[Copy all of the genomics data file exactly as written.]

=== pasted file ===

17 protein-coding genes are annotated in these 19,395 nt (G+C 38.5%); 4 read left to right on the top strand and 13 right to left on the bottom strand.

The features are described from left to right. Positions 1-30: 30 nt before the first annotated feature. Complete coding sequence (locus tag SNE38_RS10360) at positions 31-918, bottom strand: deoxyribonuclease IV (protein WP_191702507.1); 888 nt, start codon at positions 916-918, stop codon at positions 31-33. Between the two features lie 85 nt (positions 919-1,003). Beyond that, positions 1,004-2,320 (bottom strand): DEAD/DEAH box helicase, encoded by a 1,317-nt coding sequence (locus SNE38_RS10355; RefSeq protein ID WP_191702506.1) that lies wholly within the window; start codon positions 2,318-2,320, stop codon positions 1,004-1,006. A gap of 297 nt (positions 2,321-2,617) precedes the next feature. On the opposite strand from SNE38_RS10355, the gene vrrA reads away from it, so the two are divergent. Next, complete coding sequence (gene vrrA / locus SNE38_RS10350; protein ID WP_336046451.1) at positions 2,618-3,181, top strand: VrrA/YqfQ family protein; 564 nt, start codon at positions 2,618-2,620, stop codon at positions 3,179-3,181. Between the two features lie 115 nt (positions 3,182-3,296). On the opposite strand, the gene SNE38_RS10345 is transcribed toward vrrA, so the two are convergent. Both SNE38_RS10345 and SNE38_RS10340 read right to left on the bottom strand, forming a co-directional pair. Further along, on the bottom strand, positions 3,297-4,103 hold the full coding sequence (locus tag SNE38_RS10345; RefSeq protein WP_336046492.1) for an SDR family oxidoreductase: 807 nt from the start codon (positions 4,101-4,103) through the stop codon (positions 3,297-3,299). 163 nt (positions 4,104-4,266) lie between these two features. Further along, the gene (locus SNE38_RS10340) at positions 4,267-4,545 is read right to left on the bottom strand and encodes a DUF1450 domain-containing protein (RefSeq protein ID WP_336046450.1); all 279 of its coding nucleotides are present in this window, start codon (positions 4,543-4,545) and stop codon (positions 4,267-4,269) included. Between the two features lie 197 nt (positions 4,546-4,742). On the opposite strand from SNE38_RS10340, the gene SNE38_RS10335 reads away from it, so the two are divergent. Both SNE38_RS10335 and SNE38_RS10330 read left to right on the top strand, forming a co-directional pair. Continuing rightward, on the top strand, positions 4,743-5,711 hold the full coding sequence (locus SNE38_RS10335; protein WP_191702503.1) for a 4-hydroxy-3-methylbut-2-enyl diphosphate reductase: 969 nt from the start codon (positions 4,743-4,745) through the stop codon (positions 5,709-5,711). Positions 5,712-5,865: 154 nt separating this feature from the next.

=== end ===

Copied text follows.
17 protein-coding genes are annotated in these 19,395 nt (G+C 38.5%); 4 read left to right on the top strand and 13 right to left on the bottom strand.

The features are described from left to right. Positions 1-30: 30 nt before the first annotated feature. Complete coding sequence (locus tag SNE38_RS10360) at positions 31-918, bottom strand: deoxyribonuclease IV (protein WP_191702507.1); 888 nt, start codon at positions 916-918, stop codon at positions 31-33. Between the two features lie 85 nt (positions 919-1,003). Beyond that, positions 1,004-2,320 (bottom strand): DEAD/DEAH box helicase, encoded by a 1,317-nt coding sequence (locus SNE38_RS10355; RefSeq protein ID WP_191702506.1) that lies wholly within the window; start codon positions 2,318-2,320, stop codon positions 1,004-1,006. A gap of 297 nt (positions 2,321-2,617) precedes the next feature. On the opposite strand from SNE38_RS10355, the gene vrrA reads away from it, so the two are divergent. Next, complete coding sequence (gene vrrA / locus SNE38_RS10350; protein ID WP_336046451.1) at positions 2,618-3,181, top strand: VrrA/YqfQ family protein; 564 nt, start codon at positions 2,618-2,620, stop codon at positions 3,179-3,181. Between the two features lie 115 nt (positions 3,182-3,296). On the opposite strand, the gene SNE38_RS10345 is transcribed toward vrrA, so the two are convergent. Both SNE38_RS10345 and SNE38_RS10340 read right to left on the bottom strand, forming a co-directional pair. Further along, on the bottom strand, positions 3,297-4,103 hold the full coding sequence (locus tag SNE38_RS10345; RefSeq protein WP_336046492.1) for an SDR family oxidoreductase: 807 nt from the start codon (positions 4,101-4,103) through the stop codon (positions 3,297-3,299). 163 nt (positions 4,104-4,266) lie between these two features. Further along, the gene (locus SNE38_RS10340) at positions 4,267-4,545 is read right to left on the bottom strand and encodes a DUF1450 domain-containing protein (RefSeq protein ID WP_336046450.1); all 279 of its coding nucleotides are present in this window, start codon (positions 4,543-4,545) and stop codon (positions 4,267-4,269) included. Between the two features lie 197 nt (positions 4,546-4,742). On the opposite strand from SNE38_RS10340, the gene SNE38_RS10335 reads away from it, so the two are divergent. Both SNE38_RS10335 and SNE38_RS10330 read left to right on the top strand, forming a co-directional pair. Continuing rightward, on the top strand, positions 4,743-5,711 hold the full coding sequence (locus SNE38_RS10335; protein WP_191702503.1) for a 4-hydroxy-3-methylbut-2-enyl diphosphate reductase: 969 nt from the start codon (positions 4,743-4,745) through the stop codon (positions 5,709-5,711). Positions 5,712-5,865: 154 nt separating this feature from the next.